Hu Jintao’s swan song on economic, political reform in China

Hu Jintao

Chinese President Hu Jintao delivered a speech at a seminar of provincial and ministerial level officials in Beijing on July 23, 2012. The speech was regarded as his swan song before retirement as all the top leaders attended the seminar, and his designated successor Xi Jinping has repeatedly stressed its importance.

Though he will give a report at the 18th Congress, as the report will be made on behalf of the party’s Central Committee, it has to be reviewed and agreed by all the Politburo Standing Committee members and cannot be regarded as Hu’s personal speech.

China’s official media CNTV gave a summary of the speech, which I believe is much shorter than the full text, but I don’t think readers are interested in a speech full of party jargons; therefore, I only give a short account of what is interesting in the speech.

First, we all are clear that Hu wants his successor to cherish his legacy; therefore, he talked much about his adherence to reform and opening up, placing particular emphasis on his “Outlook on Scientific Development.”

The stress on reform in fact aims at telling his successors to follow his strategies on economic development and political reform.

Recently, there has been much talk about the end of China’s fast growth, which is best reflected in the title of a long article on Newsweek “End of Chinese Miracle.” However, Hu and Wen Jiabao do not think the miracle has ended. Hu stressed speeding up transformation of China’s pattern of economic development.

China should no longer rely on the export of cheap goods produced by its cheap labour. In fact, due to wage increases and the government’s plan for further increase in wages, Chinese labour is not, and will no longer be, cheap compared with its Asian neighbours.

According to CNTV, Hu says, China should now boost development through improvement of quality and efficiency, implement the strategy of driving growth by innovation and creation and conduct strategic adjustment of its economic structure. In my opinion, this means putting an end to the state-owned sector’s monopoly, and introducing fair competition between China’s state-owned and private sectors. That is what I call the fourth round of economic liberalisation.

In addition, Hu stressed invigorating various kinds of market and boosting simultaneous development of industrialisation, information, urbanisation and agricultural modernisation. Due to high savings among Chinese people, increasing consumption through urbanisation and raising people’s income by industrialisation, information and agricultural modernisation will greatly expand China’s huge market of 1.3 billion people. I believe if Hu’s successors carry out the strategies left behind by Hu and Wen, they may achieve two decades of fast growth.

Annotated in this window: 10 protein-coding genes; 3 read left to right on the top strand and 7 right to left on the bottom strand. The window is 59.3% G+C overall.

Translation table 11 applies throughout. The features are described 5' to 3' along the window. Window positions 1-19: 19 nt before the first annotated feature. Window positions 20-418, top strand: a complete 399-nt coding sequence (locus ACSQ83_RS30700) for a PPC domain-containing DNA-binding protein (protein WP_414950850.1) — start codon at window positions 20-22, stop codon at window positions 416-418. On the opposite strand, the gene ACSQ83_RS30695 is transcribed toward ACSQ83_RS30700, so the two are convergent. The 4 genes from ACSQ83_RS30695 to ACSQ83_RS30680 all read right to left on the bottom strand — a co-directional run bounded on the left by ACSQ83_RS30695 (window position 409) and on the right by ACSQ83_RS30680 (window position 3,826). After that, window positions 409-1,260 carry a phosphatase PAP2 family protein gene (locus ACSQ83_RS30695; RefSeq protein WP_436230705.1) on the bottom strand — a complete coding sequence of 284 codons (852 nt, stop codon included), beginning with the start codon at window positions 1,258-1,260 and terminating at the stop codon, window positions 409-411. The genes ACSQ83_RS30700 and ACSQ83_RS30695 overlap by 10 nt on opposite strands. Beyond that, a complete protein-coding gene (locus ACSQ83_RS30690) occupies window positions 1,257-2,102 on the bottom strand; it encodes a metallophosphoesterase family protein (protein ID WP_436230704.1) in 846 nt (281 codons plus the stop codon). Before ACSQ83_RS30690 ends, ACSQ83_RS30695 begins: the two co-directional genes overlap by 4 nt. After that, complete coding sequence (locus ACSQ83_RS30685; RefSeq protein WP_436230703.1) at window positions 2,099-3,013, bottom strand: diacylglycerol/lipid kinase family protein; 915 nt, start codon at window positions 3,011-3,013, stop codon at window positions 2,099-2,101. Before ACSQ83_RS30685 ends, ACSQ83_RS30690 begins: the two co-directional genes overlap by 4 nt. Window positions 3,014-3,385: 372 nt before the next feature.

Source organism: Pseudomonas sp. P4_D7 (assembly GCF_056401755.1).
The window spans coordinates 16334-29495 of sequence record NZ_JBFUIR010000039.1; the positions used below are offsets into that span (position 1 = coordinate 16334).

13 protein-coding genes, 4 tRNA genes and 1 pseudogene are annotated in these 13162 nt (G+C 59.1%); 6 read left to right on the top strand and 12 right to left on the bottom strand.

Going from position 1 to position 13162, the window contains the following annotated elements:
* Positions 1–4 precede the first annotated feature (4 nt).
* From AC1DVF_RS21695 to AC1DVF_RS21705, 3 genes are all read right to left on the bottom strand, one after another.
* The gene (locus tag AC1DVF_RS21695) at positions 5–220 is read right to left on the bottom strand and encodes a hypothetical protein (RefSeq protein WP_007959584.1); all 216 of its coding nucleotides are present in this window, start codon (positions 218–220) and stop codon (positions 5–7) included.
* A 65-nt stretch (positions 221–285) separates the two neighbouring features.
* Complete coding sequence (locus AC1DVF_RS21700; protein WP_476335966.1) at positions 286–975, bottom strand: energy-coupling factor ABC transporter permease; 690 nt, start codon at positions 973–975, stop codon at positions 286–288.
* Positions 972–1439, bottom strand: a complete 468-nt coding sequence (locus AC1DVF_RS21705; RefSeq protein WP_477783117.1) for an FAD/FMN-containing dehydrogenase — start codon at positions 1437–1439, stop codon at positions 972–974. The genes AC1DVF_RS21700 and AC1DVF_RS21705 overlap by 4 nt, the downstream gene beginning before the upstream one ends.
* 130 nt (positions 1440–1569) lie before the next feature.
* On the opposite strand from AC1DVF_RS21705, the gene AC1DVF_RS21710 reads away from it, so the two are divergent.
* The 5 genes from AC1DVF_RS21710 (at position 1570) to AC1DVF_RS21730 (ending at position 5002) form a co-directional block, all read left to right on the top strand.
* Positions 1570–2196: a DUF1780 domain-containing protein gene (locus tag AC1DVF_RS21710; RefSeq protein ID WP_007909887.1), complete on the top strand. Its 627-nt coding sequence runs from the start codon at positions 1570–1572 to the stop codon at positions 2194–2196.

Democracy and human rights are the trends of our times. If Hu’s goal to make China rich and powerful is achieved by his successors, Chinese people will be richer and better educated, and they will strive for democracy and human rights. They will obtain democracy and human rights by either transforming or discarding the party. It is unavoidable unless China remains poor and backward.

In addition, like Wen, Hu knows political reform is indispensable if China wants to maintain its high growth rate. He was on Wen’s side when Wen openly advocated democracy time and again in the past and Wen was, therefore, not in trouble in spite of conservatives’ strong opposition.

Now, the conservatives have suffered a defeat when Bo Xilai was beaten in his power struggle, and China is able to conduct further economic liberalisation and political reform. Hu has to come out to speak in favour of democracy. He has seldom given people the impression that he also advocates democracy. It is now his last chance to show that he also cares for political reform and democracy. Otherwise, he will leave an image as a political conservative forever in Chinese history, especially when China has democracy in the future.

That will be a great regret not only for himself but more seriously for his well-educated wife, children and grandchildren. For me, a grandfather myself, what I care most is what image I will leave to my grandchildren. Therefore I can better understand Hu’s mindset as I am of the same age and have received school education similar to Hu’s in the same era.